Manchin says he'll fight new EPA rules
WINFIELD, W.Va. -- Sen. Joe Manchin, D-W.Va., said Tuesday he will vigorously oppose new greenhouse-gas rules proposed last week by the U.S. Environmental Protection Agency.
During a speech at the John Amos Power Plant near Winfield, Manchin stressed the importance of national energy independence and the impact coal, gas and other energy resources have on creating good-paying jobs.
Today, Manchin said, coal generates 45 percent of all energy used in the United States and "is projected to produce the lion's share of energy decades into the future."
Between 2006 and 2011, Manchin said Tuesday, AEP had as many as 3,200 construction workers at its John Amos plant, now one of the world's cleanest coal plants.
Those workers installed more than $1 billion worth of scrubbers and other equipment to reduce nitrogen oxide emissions by up to 90 percent, he said.
"Between 2006 and 2011, at AEP power plants in West Virginia, you created 27.7 million work hours on environmental construction projects," Manchin told his audience.
"This plant is an example that when government works as a partner, not an adversary, we can put thousands of people back to work, and find the balance between the economy and environment."
Last week, EPA officials proposed what the agency called a "common-sense" requirement that any new coal-fired power plants include equipment to control their greenhouse-gas emissions.
"Right now there are no limits to the amount of carbon pollution that future power plants will be able to put into our skies -- and the health and economic threats of a changing climate continue to grow," EPA Administrator Lisa P. Jackson said at the time. "We're putting in place a standard that relies on the use of clean, American-made technology to tackle a challenge that we can't leave to our kids and grandkids."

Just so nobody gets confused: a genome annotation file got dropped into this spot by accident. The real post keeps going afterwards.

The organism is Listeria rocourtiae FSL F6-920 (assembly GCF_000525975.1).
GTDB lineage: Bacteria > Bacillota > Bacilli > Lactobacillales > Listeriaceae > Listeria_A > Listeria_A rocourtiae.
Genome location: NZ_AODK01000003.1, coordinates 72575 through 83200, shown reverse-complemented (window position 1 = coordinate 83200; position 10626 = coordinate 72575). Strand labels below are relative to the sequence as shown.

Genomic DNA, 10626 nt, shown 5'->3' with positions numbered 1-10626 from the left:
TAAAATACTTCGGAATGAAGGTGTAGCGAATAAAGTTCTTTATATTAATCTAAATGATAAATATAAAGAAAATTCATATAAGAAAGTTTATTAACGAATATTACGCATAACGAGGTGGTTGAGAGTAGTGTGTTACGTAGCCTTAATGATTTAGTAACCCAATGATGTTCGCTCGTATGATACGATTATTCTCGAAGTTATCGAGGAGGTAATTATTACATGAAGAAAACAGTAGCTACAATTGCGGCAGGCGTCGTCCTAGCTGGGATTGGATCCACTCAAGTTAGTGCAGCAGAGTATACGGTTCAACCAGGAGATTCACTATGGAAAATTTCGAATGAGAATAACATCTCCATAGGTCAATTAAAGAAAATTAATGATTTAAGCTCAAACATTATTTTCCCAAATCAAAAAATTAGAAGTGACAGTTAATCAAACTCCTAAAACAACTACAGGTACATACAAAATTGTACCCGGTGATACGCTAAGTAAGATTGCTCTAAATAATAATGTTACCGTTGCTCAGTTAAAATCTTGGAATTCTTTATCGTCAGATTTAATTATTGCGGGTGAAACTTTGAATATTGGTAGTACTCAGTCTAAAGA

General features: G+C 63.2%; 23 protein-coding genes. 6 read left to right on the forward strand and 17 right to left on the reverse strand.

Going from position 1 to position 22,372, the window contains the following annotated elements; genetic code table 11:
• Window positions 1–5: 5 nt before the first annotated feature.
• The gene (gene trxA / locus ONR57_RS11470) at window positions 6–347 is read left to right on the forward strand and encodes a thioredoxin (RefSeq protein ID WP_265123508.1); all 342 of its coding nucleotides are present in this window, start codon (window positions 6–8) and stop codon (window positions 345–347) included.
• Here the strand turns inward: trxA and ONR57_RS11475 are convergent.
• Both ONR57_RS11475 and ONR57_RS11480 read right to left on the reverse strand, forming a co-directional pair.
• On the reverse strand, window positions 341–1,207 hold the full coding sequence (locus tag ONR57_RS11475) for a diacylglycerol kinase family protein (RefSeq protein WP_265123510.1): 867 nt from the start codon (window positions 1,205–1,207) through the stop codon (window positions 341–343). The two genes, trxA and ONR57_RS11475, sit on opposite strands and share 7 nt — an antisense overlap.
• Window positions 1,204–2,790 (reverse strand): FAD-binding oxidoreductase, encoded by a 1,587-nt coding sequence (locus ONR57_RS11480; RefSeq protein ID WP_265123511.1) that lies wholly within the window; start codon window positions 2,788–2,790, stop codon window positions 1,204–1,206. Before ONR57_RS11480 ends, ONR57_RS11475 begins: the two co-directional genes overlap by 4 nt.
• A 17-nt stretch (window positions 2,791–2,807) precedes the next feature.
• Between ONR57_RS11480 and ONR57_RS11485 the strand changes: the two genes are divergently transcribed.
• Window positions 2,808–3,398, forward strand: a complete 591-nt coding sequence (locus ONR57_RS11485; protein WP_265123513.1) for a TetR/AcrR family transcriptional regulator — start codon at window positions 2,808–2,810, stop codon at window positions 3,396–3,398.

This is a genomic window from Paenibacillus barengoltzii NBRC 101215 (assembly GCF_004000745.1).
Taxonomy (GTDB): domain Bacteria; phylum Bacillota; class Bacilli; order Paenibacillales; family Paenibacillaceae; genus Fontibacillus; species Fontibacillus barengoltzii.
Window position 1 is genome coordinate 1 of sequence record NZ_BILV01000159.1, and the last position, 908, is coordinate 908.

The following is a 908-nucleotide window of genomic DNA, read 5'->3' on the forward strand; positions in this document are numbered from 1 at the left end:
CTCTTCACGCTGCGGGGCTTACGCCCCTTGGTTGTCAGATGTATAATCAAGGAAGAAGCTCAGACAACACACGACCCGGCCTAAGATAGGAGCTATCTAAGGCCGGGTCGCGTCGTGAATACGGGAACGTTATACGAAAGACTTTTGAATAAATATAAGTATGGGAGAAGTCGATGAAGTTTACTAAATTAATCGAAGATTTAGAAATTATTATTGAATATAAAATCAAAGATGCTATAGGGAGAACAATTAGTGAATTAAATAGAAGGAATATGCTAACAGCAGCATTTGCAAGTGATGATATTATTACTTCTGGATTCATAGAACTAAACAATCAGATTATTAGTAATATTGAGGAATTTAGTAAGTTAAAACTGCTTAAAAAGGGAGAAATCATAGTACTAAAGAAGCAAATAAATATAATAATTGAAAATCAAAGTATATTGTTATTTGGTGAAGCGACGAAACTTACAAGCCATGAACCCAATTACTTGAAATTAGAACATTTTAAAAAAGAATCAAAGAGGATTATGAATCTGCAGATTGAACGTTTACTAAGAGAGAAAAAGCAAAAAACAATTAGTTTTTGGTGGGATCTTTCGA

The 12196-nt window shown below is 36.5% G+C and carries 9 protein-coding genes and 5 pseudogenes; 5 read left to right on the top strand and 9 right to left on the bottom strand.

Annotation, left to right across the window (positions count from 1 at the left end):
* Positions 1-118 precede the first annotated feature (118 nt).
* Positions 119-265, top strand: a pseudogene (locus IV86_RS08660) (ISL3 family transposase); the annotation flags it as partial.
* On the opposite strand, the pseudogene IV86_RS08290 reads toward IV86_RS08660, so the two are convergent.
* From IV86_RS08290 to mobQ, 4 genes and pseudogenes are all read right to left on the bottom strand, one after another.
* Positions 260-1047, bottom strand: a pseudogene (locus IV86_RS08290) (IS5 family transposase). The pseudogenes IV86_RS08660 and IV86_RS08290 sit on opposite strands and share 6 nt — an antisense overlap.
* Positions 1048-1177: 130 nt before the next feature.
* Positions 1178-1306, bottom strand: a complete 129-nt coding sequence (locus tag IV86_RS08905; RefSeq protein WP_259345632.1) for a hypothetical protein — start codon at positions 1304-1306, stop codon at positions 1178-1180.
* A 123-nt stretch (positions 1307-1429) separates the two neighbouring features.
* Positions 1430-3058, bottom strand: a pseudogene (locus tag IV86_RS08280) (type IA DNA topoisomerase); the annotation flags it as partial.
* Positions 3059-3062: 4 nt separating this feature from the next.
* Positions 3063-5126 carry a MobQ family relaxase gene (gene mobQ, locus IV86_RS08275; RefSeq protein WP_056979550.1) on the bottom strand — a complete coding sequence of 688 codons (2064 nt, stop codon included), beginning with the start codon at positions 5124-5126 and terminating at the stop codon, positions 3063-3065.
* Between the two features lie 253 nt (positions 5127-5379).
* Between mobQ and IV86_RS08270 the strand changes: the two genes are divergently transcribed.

Most scientists and scientific organizations around the world say global temperatures are increasing, that human activities -- primarily burning fossil fuels -- are to blame, and that reductions in greenhouse emissions are urgently needed to avoid dangerous impacts.
Manchin did not mention climate change or global warming at Tuesday's event. He did stress the wide variety of energy resources in West Virginia, including natural gas, wind, biomass and solar energy.
"From the moment I arrived in the U.S. Senate, I have believed and fought for the balance between the economy, environment and jobs," he said.
Manchin fears some coal-fired power plants that have not installed state-of-the-art technology could be forced to close.
"The EPA is creating unreasonable timelines that will force AEP and other utilities to shut down far too many power plants that are needed in the system," he said.
By April 2015, AEP alone will have to retrofit more than 25 percent of its capacity to continue generating electricity.
AEP alone could be forced to layoff 750 employees from plants in West Virginia and other states, Manchin said. AEP had already planned to close some of its older and less-efficient coal-fired plants.
Still, Manchin said, "coal will play a major role in our country's energy portfolio for decades to come. By its own estimates, [the Obama] administration says that coal will make up 39 percent of our energy generation in 2035."
Manchin criticized $2.7 billion in federal expenditures on renewable energy, which he said will generate only 16 percent of the United States' electricity in 2035, while cutting $93 million in federal funds for coal research.
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